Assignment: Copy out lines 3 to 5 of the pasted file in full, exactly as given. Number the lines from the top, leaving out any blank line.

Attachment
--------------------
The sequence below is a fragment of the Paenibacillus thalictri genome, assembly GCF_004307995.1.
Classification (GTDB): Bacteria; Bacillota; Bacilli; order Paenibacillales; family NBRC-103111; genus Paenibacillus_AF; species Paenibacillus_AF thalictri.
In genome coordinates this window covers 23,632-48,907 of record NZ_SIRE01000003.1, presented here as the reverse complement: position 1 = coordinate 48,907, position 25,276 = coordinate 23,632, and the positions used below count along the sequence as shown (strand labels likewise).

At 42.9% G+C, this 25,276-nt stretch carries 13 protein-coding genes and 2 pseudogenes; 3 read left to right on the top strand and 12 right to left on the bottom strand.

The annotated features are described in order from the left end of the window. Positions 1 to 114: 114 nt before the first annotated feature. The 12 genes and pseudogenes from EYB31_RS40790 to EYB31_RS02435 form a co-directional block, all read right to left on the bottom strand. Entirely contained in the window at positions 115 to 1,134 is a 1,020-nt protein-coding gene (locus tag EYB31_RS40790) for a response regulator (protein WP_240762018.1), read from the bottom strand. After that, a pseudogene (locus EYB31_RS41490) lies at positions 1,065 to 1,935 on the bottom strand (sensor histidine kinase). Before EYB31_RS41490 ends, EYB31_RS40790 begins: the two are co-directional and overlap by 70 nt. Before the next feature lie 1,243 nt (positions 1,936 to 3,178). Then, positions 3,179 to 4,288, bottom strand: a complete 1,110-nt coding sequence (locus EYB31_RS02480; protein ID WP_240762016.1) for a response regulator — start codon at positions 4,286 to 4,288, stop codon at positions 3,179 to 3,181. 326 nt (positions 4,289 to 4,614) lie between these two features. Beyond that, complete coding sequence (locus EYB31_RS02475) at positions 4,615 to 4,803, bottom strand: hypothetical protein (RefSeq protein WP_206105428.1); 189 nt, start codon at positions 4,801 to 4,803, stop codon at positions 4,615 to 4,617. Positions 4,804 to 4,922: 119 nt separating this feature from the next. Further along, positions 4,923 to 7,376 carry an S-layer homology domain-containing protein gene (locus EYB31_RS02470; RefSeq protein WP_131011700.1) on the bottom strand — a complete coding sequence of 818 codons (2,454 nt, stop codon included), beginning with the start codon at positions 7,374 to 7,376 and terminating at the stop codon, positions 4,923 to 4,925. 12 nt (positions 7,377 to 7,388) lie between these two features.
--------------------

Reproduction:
In genome coordinates this window covers 23,632-48,907 of record NZ_SIRE01000003.1, presented here as the reverse complement: position 1 = coordinate 48,907, position 25,276 = coordinate 23,632, and the positions used below count along the sequence as shown (strand labels likewise).

At 42.9% G+C, this 25,276-nt stretch carries 13 protein-coding genes and 2 pseudogenes; 3 read left to right on the top strand and 12 right to left on the bottom strand.

The annotated features are described in order from the left end of the window. Positions 1 to 114: 114 nt before the first annotated feature. The 12 genes and pseudogenes from EYB31_RS40790 to EYB31_RS02435 form a co-directional block, all read right to left on the bottom strand. Entirely contained in the window at positions 115 to 1,134 is a 1,020-nt protein-coding gene (locus tag EYB31_RS40790) for a response regulator (protein WP_240762018.1), read from the bottom strand. After that, a pseudogene (locus EYB31_RS41490) lies at positions 1,065 to 1,935 on the bottom strand (sensor histidine kinase). Before EYB31_RS41490 ends, EYB31_RS40790 begins: the two are co-directional and overlap by 70 nt. Before the next feature lie 1,243 nt (positions 1,936 to 3,178). Then, positions 3,179 to 4,288, bottom strand: a complete 1,110-nt coding sequence (locus EYB31_RS02480; protein ID WP_240762016.1) for a response regulator — start codon at positions 4,286 to 4,288, stop codon at positions 3,179 to 3,181. 326 nt (positions 4,289 to 4,614) lie between these two features. Beyond that, complete coding sequence (locus EYB31_RS02475) at positions 4,615 to 4,803, bottom strand: hypothetical protein (RefSeq protein WP_206105428.1); 189 nt, start codon at positions 4,801 to 4,803, stop codon at positions 4,615 to 4,617. Positions 4,804 to 4,922: 119 nt separating this feature from the next. Further along, positions 4,923 to 7,376 carry an S-layer homology domain-containing protein gene (locus EYB31_RS02470; RefSeq protein WP_131011700.1) on the bottom strand — a complete coding sequence of 818 codons (2,454 nt, stop codon included), beginning with the start codon at positions 7,374 to 7,376 and terminating at the stop codon, positions 4,923 to 4,925. 12 nt (positions 7,377 to 7,388) lie between these two features.